user_55169_585672a58680f.png

When you are ready, click the blue “Review and Launch” button which can be found at the bottom of the page. Our next step is looking into the security of our instance. Security is out of scope for this guide as it can add complexity to the process so we will be keeping the security settings simple.

Navigate down to the “Security Groups” section and click on the blue “Edit security groups” section. We will be using SSH and HTTP in this guide so let’s add them both, but restrict the access to our IP address only:

user_55169_585672db607ce.png

The instance should only allow you to use the HTTP and SSH services running on ports 22 and 80 respectively. Let’s continue by clicking the blue “Review and Launch” button. You should now see an overview of the instance we are about to launch. You can make any last changes or click on the blue “Launch” button.

You will now be asked about using a key pair (public key and private key) to be able to connect to your instance:

user_55169_5856730cee040.png

I’ve previously set up a key pair so I’ll select the “Choose an existing key pair” option and then choose my key pair which is “packer-test”. It’s really easy to create a new key pair by selecting the “Create a new key pair” option and downloading the .pem file. You will then have to agree to the statement to continue. Let’s finalize this process by clicking the blue “Launch Instances” button. You should now see a success message from AWS:

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Click on the instance ID (in my case it’s i-79e03c6e) and you will then be taken to the instance dashboard which will show you what instances are currently running, or the states of other instances.

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Further down the screen you should see a “description” tab that gives us more information about our selected instance. Let’s copy the Public DNS value:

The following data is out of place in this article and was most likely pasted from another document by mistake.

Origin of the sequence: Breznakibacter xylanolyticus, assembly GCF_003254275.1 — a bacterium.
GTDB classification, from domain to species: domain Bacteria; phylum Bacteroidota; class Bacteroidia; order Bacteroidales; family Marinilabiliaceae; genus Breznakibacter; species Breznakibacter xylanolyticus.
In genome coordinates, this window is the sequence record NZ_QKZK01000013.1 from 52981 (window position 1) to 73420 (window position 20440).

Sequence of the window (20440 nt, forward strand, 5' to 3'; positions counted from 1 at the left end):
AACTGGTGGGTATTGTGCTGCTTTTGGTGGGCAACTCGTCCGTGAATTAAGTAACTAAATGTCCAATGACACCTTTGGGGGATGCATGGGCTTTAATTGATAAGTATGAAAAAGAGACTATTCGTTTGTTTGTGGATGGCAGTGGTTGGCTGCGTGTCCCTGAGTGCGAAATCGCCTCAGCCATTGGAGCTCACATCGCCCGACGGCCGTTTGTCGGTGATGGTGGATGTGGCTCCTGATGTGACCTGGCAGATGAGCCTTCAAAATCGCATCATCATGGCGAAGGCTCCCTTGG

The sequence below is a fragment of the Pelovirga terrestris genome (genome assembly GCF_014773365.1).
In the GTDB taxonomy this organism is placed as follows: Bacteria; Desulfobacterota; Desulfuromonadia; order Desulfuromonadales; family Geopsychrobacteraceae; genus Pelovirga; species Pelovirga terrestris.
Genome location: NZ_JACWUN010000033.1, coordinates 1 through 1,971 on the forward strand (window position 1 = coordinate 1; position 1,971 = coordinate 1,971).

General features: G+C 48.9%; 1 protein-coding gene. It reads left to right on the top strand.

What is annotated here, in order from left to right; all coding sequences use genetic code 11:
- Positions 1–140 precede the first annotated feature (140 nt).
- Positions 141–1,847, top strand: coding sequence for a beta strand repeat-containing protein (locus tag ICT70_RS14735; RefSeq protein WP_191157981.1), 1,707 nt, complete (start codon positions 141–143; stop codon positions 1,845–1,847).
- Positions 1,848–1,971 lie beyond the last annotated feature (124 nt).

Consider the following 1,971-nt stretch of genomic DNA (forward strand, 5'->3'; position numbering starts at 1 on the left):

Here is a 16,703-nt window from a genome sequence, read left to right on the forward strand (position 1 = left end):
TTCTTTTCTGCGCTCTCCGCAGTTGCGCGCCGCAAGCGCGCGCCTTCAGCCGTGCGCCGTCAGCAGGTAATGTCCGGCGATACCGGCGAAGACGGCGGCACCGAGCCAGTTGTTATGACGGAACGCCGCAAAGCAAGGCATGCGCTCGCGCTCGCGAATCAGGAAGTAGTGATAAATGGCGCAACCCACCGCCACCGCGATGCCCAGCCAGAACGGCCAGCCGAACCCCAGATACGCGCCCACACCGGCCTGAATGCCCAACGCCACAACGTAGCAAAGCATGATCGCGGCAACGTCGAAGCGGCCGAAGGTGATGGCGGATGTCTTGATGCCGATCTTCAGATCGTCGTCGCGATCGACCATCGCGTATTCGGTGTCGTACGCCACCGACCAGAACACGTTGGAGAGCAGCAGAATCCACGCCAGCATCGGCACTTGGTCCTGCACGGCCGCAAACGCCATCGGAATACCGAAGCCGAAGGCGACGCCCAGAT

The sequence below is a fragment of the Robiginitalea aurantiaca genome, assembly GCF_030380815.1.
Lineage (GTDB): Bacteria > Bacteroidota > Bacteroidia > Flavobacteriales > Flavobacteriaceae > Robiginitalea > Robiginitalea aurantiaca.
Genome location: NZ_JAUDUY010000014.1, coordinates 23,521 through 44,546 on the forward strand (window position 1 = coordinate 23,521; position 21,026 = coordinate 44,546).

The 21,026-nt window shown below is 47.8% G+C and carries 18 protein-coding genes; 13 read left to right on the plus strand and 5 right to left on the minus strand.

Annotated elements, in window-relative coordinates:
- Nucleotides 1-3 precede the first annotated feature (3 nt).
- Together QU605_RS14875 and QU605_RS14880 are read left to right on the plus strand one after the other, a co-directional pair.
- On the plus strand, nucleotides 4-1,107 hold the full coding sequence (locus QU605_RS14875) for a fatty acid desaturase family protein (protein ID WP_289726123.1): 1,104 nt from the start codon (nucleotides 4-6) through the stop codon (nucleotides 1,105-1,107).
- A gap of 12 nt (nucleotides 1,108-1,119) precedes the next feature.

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Paste this into your browser address bar and load the URL, you should now see the Laravel 5 landing page!

user_55169_585673f252663.png

Congratulations, your application is now running within its own Amazon Machine Image live on the AWS EC2 platform.

SSHing into your Instance

If you need to SSH into your instance, then you can do so by running the following command structure in your terminal / command line:

ssh -i [YOUR .PEM FILE] ubuntu@[INSTANCE PUBLIC DNS]

Note:

When you first try and SSH into your instance, you may receive a warning similar to this “Load key “[KEY PAIR].pem”: bad permissions Permission denied (publickey).” This is because the .pem file requires a certainly permission level. The fix is to ‘chmod’ your .pem file by running the following command – sudo chmod 0600 [KEY PAIR].pem

For my instance, I would use the following command:

ssh -i /Users/alexbraunton/Downloads/packer-test.pem ubuntu@ec2-54-165-182-147.compute-1.amazonaws.com

We use the ‘ubuntu’ user as this is the value we set the ‘ssh_username’ variable in our config.json template file. Once SSHd in, you can navigate through the system, edit your application code, update software, etc.

To terminate your instance which will stop the application and stop you being billed any further, head back over to your instance dashboard, select the current instance and right click to show the menu.

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Click on the “Instance State” option and then “Terminate” to stop and delete your instance.